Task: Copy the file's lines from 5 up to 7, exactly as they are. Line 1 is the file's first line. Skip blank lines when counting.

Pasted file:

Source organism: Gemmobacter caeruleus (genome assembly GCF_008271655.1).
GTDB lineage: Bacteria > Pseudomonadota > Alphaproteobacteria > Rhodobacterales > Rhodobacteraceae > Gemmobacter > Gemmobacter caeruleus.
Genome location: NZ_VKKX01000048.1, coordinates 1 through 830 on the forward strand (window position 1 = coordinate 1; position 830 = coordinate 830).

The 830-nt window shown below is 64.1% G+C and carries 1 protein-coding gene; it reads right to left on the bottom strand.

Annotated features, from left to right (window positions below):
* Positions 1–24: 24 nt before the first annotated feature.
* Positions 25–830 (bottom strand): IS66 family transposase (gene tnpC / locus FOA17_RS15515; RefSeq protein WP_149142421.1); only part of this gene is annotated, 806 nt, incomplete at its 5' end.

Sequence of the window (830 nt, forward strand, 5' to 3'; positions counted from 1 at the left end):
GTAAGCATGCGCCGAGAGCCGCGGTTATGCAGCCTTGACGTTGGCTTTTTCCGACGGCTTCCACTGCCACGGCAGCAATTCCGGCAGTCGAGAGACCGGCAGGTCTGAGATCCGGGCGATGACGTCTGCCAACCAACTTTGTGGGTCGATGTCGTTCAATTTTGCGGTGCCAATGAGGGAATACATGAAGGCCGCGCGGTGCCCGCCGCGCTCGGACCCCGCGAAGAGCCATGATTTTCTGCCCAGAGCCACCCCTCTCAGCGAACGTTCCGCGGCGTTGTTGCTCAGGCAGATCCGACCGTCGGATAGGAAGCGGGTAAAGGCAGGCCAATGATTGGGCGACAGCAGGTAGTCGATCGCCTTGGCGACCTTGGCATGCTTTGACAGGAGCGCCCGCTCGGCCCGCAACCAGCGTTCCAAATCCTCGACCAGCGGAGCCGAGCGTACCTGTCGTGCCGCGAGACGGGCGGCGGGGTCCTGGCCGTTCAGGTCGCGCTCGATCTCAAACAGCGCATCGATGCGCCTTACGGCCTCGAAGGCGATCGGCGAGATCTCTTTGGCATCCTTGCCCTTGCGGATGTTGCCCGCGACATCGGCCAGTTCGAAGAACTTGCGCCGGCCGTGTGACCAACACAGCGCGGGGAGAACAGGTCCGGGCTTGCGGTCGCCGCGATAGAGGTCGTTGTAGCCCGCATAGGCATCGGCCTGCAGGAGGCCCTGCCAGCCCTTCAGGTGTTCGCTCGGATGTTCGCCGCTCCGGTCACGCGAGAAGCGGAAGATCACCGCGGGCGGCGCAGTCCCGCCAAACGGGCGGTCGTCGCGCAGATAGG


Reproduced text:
Annotated features, from left to right (window positions below):
* Positions 1–24: 24 nt before the first annotated feature.
* Positions 25–830 (bottom strand): IS66 family transposase (gene tnpC / locus FOA17_RS15515; RefSeq protein WP_149142421.1); only part of this gene is annotated, 806 nt, incomplete at its 5' end.